Last week, Louisiana insurance commissioner Jim Donelon held a press conference to announce some very bad news.

A few months earlier, a major insurance company called Lighthouse had gone bankrupt, leaving almost 30,000 homeowners in the state without storm coverage. The company went under thanks to last year’s Hurricane Ida, which led to $400 million in damage claims, far more money than the company had on hand. It had been up to Donelon to find a new company to take over these abandoned policies, but no other company wanted them. In fact, other companies were fleeing the state en masse.

“Unfortunately, the unprecedented level of damage from Hurricane Ida broke the backs of [these] companies,” Donelon said at the press conference. “Right now, we are trying to stop the flow of companies exiting our state.”

As another hurricane season promises to bring extra-strong storms driven by high ocean temperatures, Louisiana’s insurance market is headed for a tailspin. The damage from Hurricane Ida caused at least seven private insurance companies to collapse or cancel their policies, and several more could be on their way out, with dire implications for the state’s housing market. The market collapse threatens to leave tens of thousands of homeowners uninsured during the most dangerous time of year. Following on the heels of upheaval in the fire and flood insurance markets, the turmoil in Louisiana is yet another glaring signal that property and insurance markets aren’t prepared to deal with the financial fallout of climate-driven disasters.

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“There’s a lot of panic going on right now,” said Quan Huynh, an insurance agent with Allstate in the suburbs of New Orleans. “A lot of people really don’t have options.”

Damage from hurricanes falls into two broad categories. The first category is flood damage, which is covered by the government-run National Flood Insurance Program, or NFIP. The second category is everything else, from leaks caused by heavy rainfall to wind damage, which are covered under traditional homeowner’s insurance. 

In the early twentieth century, private insurance companies stopped covering flood damage, in large part because they couldn’t turn a profit — the same homes were flooding over and over again, leading to huge claim payouts every time. In the late 1960s, Congress stepped in to create NFIP, a public insurance program that would offer universal flood coverage.

Private insurance companies still cover other kinds of hurricane damage, though, because those risks are lower: Floods happen over and over again in communities near the water, but an individual homeowner’s chances of getting hit by a whopper tropical storm are always going to be pretty low.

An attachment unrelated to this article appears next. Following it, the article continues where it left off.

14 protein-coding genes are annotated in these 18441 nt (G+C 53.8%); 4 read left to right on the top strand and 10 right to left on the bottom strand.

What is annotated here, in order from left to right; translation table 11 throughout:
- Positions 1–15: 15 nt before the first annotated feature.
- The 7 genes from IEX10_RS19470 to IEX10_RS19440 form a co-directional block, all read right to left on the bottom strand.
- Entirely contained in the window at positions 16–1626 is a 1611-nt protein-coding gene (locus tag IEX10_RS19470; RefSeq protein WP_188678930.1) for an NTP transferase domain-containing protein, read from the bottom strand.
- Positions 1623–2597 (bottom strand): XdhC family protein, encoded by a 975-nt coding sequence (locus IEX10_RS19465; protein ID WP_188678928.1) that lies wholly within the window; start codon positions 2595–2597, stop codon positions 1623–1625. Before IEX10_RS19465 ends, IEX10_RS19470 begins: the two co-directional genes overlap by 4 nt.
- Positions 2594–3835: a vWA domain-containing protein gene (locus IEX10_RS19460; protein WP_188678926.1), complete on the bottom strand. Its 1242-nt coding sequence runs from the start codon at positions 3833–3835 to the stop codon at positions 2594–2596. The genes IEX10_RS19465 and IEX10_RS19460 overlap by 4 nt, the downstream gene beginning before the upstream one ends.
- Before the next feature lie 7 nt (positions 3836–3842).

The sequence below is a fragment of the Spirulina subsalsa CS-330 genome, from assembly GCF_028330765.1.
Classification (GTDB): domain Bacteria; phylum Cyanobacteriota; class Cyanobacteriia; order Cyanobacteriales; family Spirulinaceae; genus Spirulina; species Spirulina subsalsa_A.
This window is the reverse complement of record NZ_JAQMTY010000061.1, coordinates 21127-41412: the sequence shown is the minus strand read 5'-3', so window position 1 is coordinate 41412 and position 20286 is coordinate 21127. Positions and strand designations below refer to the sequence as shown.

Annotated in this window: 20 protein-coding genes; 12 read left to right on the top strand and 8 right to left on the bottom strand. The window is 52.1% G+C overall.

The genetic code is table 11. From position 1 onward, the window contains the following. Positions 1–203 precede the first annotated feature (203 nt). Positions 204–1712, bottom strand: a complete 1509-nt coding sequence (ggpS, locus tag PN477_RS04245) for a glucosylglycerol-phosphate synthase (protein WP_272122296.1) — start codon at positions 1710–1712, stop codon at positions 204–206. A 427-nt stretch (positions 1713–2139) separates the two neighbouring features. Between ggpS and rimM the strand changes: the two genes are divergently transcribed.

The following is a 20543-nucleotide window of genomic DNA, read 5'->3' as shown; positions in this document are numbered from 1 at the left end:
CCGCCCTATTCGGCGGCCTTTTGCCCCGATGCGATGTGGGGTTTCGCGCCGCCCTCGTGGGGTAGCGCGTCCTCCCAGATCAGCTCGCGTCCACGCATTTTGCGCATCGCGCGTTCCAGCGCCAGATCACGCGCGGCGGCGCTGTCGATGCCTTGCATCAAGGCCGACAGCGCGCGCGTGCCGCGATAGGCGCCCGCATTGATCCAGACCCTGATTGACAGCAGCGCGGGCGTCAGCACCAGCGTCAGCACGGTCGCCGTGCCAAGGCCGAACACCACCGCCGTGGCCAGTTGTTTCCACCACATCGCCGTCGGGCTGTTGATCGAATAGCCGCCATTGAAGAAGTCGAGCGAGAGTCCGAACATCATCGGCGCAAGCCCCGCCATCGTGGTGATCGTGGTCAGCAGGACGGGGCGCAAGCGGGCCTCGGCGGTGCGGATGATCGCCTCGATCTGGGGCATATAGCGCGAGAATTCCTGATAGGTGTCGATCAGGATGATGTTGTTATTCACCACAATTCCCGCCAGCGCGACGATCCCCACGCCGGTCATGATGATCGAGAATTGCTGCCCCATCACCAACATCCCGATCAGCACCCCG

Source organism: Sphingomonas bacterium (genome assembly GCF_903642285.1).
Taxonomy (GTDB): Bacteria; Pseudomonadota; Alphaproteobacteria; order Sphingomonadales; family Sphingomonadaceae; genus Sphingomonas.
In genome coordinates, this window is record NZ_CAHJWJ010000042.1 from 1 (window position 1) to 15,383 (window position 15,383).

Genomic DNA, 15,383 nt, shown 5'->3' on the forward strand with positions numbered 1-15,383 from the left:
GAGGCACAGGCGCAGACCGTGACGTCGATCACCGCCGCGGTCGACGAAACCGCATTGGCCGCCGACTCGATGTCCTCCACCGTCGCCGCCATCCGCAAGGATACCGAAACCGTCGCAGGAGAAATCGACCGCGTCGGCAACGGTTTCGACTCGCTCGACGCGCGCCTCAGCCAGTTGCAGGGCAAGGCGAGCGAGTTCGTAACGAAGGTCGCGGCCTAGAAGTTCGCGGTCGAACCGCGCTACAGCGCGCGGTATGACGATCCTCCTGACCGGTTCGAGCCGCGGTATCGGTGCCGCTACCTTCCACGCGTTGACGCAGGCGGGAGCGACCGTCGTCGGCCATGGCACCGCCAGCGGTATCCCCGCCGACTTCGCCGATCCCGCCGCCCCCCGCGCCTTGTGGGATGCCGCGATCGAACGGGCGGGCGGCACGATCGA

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The geographic exception to this reliable rule of thumb is storm-battered Florida, where the insurance market collapsed after Hurricane Andrew in 1992. The claim payouts from the storm totaled around $30 billion, enough to cause seven insurance companies to fail and several more to consider leaving the state. The state legislature stepped in to stabilize the market, beefing up building codes and creating a state-run “insurer of last resort” that could provide coverage to risky customers.

Now, as Louisiana’s insurance industry reels from the effects of Hurricane Ida, the state seems to be headed for a similar crisis. Ida destroyed tens of thousands of homes from Baton Rouge to the New Orleans suburbs. The storm reached peak intensity thanks to extra-warm ocean temperatures in the Gulf of Mexico, and it maintained high speed even after making landfall in part thanks to the disappearance of Louisiana’s coastal wetlands.

As storm victims filed damage claims after the storm, the dominoes started to fall. Two insurance companies that covered around 30,000 customers in the state announced in early December of last year that they were unable to pay out all their claims from Ida. One of them, Access Home Insurance, had received more than $180 million in claims but only had $115 million in cash and assets available. A third insurer failed just days later, and another one collapsed a few months after that. Another folded earlier this month.